Local golf courses dealing with the inclement weather

Both courses expect to be open by mid-May.

The sign for the sixth hole at Hillcrest Municipal sits as the course prepares for visitors.
Max O'Neill / The Jamestown Sun

JAMESTOWN — Those wanting to break out their clubs and hit the links will have to wait a few more weeks before they are able to do so at the Hillcrest Municipal Golf Course and Jamestown Country Club.

“We would like to target the second week of May if possible,” Jamestown Country Club Golf Course Superintendent Gordon Prasek said.

Before he formally announces an opening date, Hillcrest’s Golf Course Operations Manager John Ruff said he is pumping the water off of the front nine holes and then he will check the course out.

“This year is terrible and last year was bad because basically, you lose a month of the season,” Ruff said. “An average year we’re open the first part of April and last year we opened May 2nd and this year we’re probably gonna get open even later, it looks like maybe a week later than that this year. It hurts and it hurts on the revenue part and all the golfers too, you know, they want to get out and play and really can’t. It hurts everybody.”

Prasek said the biggest impact that the weather has had on the course is that it has delayed the opening of the course.


Ruff said the hole that has been impacted the most is the 11th hole. Ruff said the 11th hole is regularly the most impacted hole every winter because of the water from the north part of Jamestown.

“We’ve got hole number 11, that’s where the water comes from the northeast part of town actually and runs through our golf course,” Ruff said. So, hole number 11 usually has a stream of water for a while till the weather gets nicer and dries up. So, number 11 is usually a little river going through there. But mostly all the other ones are pretty good, it just takes time for them to dry so they’re playable.”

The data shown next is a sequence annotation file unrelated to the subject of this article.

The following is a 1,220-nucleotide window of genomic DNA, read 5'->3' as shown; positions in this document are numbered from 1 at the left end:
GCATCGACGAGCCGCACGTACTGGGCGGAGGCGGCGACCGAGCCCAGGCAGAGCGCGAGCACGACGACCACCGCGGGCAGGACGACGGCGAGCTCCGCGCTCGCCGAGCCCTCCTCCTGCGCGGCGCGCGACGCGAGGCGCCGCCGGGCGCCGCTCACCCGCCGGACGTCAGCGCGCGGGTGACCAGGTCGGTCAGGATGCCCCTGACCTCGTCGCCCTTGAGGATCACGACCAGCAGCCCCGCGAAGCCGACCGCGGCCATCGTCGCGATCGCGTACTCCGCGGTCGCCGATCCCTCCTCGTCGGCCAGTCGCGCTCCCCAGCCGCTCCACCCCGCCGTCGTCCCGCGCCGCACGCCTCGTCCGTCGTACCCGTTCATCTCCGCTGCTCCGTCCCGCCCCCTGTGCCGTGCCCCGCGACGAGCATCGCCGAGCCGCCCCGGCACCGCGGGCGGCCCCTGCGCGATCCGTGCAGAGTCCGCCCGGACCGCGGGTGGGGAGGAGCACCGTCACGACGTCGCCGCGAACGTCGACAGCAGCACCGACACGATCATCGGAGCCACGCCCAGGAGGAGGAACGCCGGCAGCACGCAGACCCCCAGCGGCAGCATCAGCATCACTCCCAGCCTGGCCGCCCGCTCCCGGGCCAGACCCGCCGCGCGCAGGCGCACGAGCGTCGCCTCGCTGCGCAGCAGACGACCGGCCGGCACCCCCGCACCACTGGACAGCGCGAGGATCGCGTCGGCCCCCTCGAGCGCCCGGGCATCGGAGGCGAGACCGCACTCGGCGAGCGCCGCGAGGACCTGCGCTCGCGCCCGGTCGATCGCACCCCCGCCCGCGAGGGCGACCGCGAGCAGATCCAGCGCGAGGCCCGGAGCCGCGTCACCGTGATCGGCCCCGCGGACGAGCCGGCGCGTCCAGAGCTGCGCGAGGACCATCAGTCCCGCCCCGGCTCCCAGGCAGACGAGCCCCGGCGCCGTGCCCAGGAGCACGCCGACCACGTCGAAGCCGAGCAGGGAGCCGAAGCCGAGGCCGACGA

Prasek said as the snow melts the course will be in better and better shape. Prasek said it wasn’t until recently that they could even get outside to see how much the snow actually impacted the course.

“Until this week we haven’t been able to get out onto the course because we were still covered in snow,” Prasek said. “So, this week we’ve been able to start getting out there and doing some more outside work and observations of how the snow or how the winter impacted us.”

As Prasek and his team look ahead to opening up in the middle of May, he said they will be clearing stuff off the course and letting Mother Nature dry the ground.

“A lot of what we have to do is clean up of a lot of tree debris that we have experienced from the snow and winter weather that we’ve had this year, not that trees have fallen down it’s just the litter, the branches that fell off,” Prasek said. “We have a lot of tree debris to clean up and just probably get the turf ready to play…Gotta get the grass groomed and ready to play. Our biggest challenge right now is waiting for the surface to dry up and not be so wet.”

Ruff said his next few weeks in the lead-up to opening see him and his team making sure the greens are clean and putting the pins out.

“We don’t really mow nothing right away for a week or so and then we’ll get out and then we’ll get out and do a little mowing,” Ruff said. “But right away when you get going it’s not real hard to open it’s just when you pull the trigger on how wet it is. We don’t want to let them out when it’s too wet, so we gotta kind of watch that. We want to get it open just as fast as the golfer wants to. But we gotta be careful too because we don’t want our course ripped up right away.”


One of the consequences of the courses being closed past normal opening dates is the necessity to cancel or postponed previously scheduled events. Recently, the Jamestown Country Club had to cancel the Boys Class A East/West Classic that was supposed to take place on Saturday, April 22, and Sunday, April 23.

“I’m sure there will be some financial impacts,” Prasek said. “I think whenever you start later in the year, later than you want to there’s always some financial impacts but when you’re talking April, I don’t think it’s that significant.”

My name is Max O'Neill. I am a Sports Reporter at The Jamestown Sun. I am a native New Yorker, who graduated from Ithaca College in 2020 with a degree in Television-Radio.
What To Read Next
Get Local